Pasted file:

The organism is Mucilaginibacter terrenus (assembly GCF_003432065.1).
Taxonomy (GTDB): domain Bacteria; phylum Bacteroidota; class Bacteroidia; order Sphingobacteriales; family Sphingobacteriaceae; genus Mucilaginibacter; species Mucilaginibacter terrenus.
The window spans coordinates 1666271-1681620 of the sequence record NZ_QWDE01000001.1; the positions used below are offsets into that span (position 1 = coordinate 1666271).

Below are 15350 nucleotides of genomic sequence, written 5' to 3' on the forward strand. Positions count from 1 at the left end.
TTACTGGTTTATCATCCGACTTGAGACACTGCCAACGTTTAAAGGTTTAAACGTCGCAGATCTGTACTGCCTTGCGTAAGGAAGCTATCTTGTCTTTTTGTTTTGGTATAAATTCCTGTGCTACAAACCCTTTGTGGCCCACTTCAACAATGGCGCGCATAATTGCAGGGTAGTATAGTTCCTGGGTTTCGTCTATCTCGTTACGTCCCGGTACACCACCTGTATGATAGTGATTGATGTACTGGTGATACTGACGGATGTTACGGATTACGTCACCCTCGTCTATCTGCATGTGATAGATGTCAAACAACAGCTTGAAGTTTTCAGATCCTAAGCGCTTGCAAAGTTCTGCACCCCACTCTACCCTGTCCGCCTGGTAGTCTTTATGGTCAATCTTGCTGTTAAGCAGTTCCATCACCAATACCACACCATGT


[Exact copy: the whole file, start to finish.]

The organism is Mucilaginibacter terrenus (assembly GCF_003432065.1).
Taxonomy (GTDB): domain Bacteria; phylum Bacteroidota; class Bacteroidia; order Sphingobacteriales; family Sphingobacteriaceae; genus Mucilaginibacter; species Mucilaginibacter terrenus.
The window spans coordinates 1666271-1681620 of the sequence record NZ_QWDE01000001.1; the positions used below are offsets into that span (position 1 = coordinate 1666271).

Below are 15350 nucleotides of genomic sequence, written 5' to 3' on the forward strand. Positions count from 1 at the left end.
TTACTGGTTTATCATCCGACTTGAGACACTGCCAACGTTTAAAGGTTTAAACGTCGCAGATCTGTACTGCCTTGCGTAAGGAAGCTATCTTGTCTTTTTGTTTTGGTATAAATTCCTGTGCTACAAACCCTTTGTGGCCCACTTCAACAATGGCGCGCATAATTGCAGGGTAGTATAGTTCCTGGGTTTCGTCTATCTCGTTACGTCCCGGTACACCACCTGTATGATAGTGATTGATGTACTGGTGATACTGACGGATGTTACGGATTACGTCACCCTCGTCTATCTGCATGTGATAGATGTCAAACAACAGCTTGAAGTTTTCAGATCCTAAGCGCTTGCAAAGTTCTGCACCCCACTCTACCCTGTCCGCCTGGTAGTCTTTATGGTCAATCTTGCTGTTAAGCAGTTCCATCACCAATACCACACCATGT